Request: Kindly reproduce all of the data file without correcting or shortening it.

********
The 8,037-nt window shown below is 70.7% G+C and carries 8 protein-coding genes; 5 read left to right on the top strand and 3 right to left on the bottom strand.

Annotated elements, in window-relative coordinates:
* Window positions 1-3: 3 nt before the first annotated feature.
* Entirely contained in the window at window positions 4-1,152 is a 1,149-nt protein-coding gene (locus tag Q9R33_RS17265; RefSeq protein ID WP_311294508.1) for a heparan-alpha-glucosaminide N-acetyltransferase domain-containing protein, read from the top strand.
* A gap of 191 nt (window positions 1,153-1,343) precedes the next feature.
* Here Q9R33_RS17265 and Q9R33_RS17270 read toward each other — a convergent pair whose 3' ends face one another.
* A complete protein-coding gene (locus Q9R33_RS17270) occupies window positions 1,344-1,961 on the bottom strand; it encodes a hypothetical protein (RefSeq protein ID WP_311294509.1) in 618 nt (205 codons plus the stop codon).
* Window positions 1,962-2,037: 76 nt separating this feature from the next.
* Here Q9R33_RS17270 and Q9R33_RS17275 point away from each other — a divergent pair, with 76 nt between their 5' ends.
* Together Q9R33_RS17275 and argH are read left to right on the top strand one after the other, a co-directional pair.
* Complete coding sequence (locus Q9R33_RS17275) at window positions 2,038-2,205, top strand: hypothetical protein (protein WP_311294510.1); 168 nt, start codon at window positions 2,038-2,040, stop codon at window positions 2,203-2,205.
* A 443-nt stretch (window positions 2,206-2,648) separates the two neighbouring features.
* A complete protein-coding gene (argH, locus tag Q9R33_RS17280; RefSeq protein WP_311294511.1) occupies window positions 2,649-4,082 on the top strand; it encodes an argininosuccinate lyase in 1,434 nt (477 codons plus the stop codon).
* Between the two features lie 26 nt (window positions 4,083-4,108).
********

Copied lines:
The 8,037-nt window shown below is 70.7% G+C and carries 8 protein-coding genes; 5 read left to right on the top strand and 3 right to left on the bottom strand.

Annotated elements, in window-relative coordinates:
* Window positions 1-3: 3 nt before the first annotated feature.
* Entirely contained in the window at window positions 4-1,152 is a 1,149-nt protein-coding gene (locus tag Q9R33_RS17265; RefSeq protein ID WP_311294508.1) for a heparan-alpha-glucosaminide N-acetyltransferase domain-containing protein, read from the top strand.
* A gap of 191 nt (window positions 1,153-1,343) precedes the next feature.
* Here Q9R33_RS17265 and Q9R33_RS17270 read toward each other — a convergent pair whose 3' ends face one another.
* A complete protein-coding gene (locus Q9R33_RS17270) occupies window positions 1,344-1,961 on the bottom strand; it encodes a hypothetical protein (RefSeq protein ID WP_311294509.1) in 618 nt (205 codons plus the stop codon).
* Window positions 1,962-2,037: 76 nt separating this feature from the next.
* Here Q9R33_RS17270 and Q9R33_RS17275 point away from each other — a divergent pair, with 76 nt between their 5' ends.
* Together Q9R33_RS17275 and argH are read left to right on the top strand one after the other, a co-directional pair.
* Complete coding sequence (locus Q9R33_RS17275) at window positions 2,038-2,205, top strand: hypothetical protein (protein WP_311294510.1); 168 nt, start codon at window positions 2,038-2,040, stop codon at window positions 2,203-2,205.
* A 443-nt stretch (window positions 2,206-2,648) separates the two neighbouring features.
* A complete protein-coding gene (argH, locus tag Q9R33_RS17280; RefSeq protein WP_311294511.1) occupies window positions 2,649-4,082 on the top strand; it encodes an argininosuccinate lyase in 1,434 nt (477 codons plus the stop codon).
* Between the two features lie 26 nt (window positions 4,083-4,108).